This is an archived article that was published on sltrib.com in 2012, and information in the article may be outdated. It is provided only for personal research purposes and may not be reprinted.
Mount Pleasant • Just as firefighters were getting a handle on three Utah wildfires, another blaze destroyed perhaps dozens of homes in Sanpete County.
About 575 homes and structures are in the path of the Wood Hollow Fire and were evacuated Sunday. It wasn't clear how many of them had been burned.
Congressman Jason Chaffetz, who toured the area near Indianola late Sunday, said "dozens of homes" were destroyed.
"Some homes were still smoldering and burning," Chaffetz said.
Sanpete County Sheriff's Deputy Eric Zeeman said 25 to 30 structures had caught fire. "It's safe to assume some of those are homes," Zeeman said.
Gary Arnoldson, president of the Mount Pleasant Stake of the Church of Jesus Christ of Latter-Day Saints, said homes and flocks of sheep had been burned in Indianola and the subdivision of Oaker Hills.
"We have lost a lot of animals and homes," Arnoldson said.
It wasn't clear how many people were displaced, but Red Cross workers were preparing for 500 people at an evacuation center at North Sanpete High School in Mount Pleasant.
No evacuees were there late Sunday. Arnoldson said his parishioners were opting to stay with relatives in nearby communities.
The Wood Hollow Fire ignited Saturday a mile south of Fountain Green. In 24 hours, the blaze charred 39,000 acres and moved 18 miles.
Winds pushed flames northeast across U.S. Highway 89 toward the community of Indianola. Smoke filled the skies and hampered visibility in Sanpete and Utah counties. By late Sunday, the fire was only 4 percent contained.
Mandatory evacuations orders were issued for Indianola, Oaker Hills and a string of other communities and subdivisions along Highway 89 on the north end of Sanpete County, including Water Hollow, Hideaway Valley, Panorama Heights, Baldy, Elk Ridge, Big Hollow and Indian Ridge.
Meanwhile, Highway 89 was closed north of Fairview to the Utah County.
Aircraft dropped water and retardant on the fire Sunday. A team of state- and federally-controlled firefighters are scheduled to take control of operations early Monday.
Authorities have said humans caused the blaze, but what exactly sparked it remained under investigation.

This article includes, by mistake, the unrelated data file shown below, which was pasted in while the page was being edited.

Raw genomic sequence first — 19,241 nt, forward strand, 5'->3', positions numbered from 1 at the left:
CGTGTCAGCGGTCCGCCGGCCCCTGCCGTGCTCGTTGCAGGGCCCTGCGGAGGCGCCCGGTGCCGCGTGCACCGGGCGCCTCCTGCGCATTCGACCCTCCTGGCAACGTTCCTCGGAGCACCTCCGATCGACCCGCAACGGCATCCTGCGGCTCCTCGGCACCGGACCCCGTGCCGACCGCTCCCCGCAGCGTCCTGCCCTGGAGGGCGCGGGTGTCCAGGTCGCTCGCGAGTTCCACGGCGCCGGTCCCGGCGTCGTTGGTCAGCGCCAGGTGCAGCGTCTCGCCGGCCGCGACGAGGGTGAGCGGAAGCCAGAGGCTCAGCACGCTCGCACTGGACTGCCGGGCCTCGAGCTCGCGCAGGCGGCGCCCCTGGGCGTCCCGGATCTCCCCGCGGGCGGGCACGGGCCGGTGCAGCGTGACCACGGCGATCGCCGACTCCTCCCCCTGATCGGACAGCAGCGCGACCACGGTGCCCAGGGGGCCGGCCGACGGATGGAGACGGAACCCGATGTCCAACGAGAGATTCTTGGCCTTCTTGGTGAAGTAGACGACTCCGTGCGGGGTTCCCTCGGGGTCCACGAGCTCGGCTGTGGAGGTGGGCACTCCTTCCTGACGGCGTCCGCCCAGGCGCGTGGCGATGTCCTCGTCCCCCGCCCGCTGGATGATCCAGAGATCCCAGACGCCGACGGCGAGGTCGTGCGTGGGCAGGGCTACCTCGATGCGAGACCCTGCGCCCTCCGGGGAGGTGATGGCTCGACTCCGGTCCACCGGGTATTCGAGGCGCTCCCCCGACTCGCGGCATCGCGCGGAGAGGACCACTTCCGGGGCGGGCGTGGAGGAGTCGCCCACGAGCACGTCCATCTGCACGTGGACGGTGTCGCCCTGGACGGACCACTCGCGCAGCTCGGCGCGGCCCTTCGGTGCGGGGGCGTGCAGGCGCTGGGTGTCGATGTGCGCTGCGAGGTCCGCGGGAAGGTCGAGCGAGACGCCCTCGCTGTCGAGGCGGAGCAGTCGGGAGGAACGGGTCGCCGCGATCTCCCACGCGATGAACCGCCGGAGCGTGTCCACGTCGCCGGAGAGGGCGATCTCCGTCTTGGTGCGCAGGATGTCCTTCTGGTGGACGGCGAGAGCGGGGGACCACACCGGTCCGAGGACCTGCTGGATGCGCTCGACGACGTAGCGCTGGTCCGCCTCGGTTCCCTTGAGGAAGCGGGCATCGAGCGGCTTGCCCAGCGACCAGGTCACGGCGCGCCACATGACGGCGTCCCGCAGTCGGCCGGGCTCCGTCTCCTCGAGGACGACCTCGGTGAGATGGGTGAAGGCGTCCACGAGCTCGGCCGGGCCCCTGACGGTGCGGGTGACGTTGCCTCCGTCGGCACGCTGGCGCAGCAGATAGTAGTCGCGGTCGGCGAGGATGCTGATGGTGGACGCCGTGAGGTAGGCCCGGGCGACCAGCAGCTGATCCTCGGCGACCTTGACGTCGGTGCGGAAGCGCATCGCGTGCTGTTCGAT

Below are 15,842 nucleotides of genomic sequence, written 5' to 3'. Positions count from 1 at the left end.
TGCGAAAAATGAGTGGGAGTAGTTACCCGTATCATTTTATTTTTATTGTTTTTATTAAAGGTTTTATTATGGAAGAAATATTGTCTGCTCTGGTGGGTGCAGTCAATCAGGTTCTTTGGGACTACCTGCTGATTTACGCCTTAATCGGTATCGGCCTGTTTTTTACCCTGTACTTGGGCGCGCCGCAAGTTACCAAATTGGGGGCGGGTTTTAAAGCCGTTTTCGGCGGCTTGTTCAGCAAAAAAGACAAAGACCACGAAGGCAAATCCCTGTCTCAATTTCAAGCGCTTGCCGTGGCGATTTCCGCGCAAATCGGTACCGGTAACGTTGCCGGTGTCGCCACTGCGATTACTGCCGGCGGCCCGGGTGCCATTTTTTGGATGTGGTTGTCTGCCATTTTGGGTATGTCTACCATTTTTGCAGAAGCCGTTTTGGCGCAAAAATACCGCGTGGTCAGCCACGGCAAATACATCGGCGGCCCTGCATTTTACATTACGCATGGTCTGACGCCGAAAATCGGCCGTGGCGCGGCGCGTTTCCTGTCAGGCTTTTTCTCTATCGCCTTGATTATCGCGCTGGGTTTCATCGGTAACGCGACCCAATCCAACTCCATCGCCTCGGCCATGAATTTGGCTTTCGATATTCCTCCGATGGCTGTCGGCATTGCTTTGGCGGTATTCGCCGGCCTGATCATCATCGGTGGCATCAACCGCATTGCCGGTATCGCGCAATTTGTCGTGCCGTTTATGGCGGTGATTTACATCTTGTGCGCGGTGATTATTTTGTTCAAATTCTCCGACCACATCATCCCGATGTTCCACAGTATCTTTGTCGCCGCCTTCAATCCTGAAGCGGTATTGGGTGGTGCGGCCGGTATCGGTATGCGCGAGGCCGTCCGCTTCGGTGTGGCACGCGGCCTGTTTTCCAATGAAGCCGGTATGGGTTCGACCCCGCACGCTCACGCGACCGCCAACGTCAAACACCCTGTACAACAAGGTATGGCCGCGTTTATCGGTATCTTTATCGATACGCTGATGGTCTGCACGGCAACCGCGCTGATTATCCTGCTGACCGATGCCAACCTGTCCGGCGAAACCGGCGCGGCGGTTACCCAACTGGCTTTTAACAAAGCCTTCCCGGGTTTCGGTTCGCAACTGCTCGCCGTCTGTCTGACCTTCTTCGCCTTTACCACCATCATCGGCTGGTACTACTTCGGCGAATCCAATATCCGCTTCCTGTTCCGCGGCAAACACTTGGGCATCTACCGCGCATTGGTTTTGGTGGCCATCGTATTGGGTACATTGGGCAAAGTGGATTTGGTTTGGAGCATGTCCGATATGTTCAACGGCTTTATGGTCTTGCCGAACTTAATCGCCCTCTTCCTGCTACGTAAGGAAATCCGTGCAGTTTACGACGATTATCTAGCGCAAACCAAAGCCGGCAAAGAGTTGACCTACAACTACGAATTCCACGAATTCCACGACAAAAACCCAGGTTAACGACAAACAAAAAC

The Wood Hollow Fire spread on what was one of the hottest, windiest and driest days yet in an already combustive 2012. Temperatures reached 100 degrees in Salt Lake City and Provo.
"The fuels are extremely dry," Carpenter said. "You didn't have the normal snowpack. This area has also accumulated grasses."
Despite adverse conditions, firefighters made gains in controlling three other blazes in Utah.
Utah County's Dump Fire • As of Sunday night, the fire was 40 percent contained and had burned 6,023 acres. The blaze was burning about 1.5 miles south of Saratoga Springs.
On Friday, the blaze prompted mandatory evacuations of thousands of residents living in the Eagle Mountain and Saratoga Springs areas. Those evacuations were lifted Saturday, and residents were allowed to return home.
Sparked by two target shooters on Thursday afternoon, the fire burned within a half-mile or closer of some homes before firefighters turned the blaze back into more remote grasslands and mountain ridges of juniper and pinyon late Friday.
Millard County's Grease Fire • Interagency Fire Center spokesman Don Carpenter said the 16,400-acre blaze was 90 percent contained Sunday night, and fire crews were monitoring it to make sure it was out. He said officials watching the fire didn't see any signs of smoke.
The blaze scorched land in a remote, sparsely populated region of sage and grasslands in the Sevier Desert.
No structures were burned and no injuries had been reported. Carpenter said fire crews did lose an ATV while fighting the fire.
About 50 firefighters worked to "herd the fire into irrigated fields and sinkholes" that dot the area, Carpenter said, but otherwise were just watching the fire for any perimeter hot spots or flare-ups.
He said humans caused that fire, which started next to a highway, but investigators were trying to determine what exactly sparked it.
Washington County's Quail Creek Fire • The fire is 90 percent contained and there are no evacuations or road closures.
The fire has burned 1,708 acres. About 60 homes were evacuated Saturday, but those evacuations were lifted early Sunday.
The grass fire that started at 2:50 p.m. Saturday east of Interstate 15 and Leeds destroyed two sheds. However, firefighters were able to save several homes that were threatened.
One firefighter was taken to a hospital for treatment and later released after suffering from a heat-related illness.
Authorities said the fire was caused by a person burning cheatgrass.
Cimaron Neugebauer contributed to this report.
Weather • Utah temps top records
Utah sizzled Sunday as cities nudged or topped heat records. Temperatures are expected to be a bit cooler Monday. › B10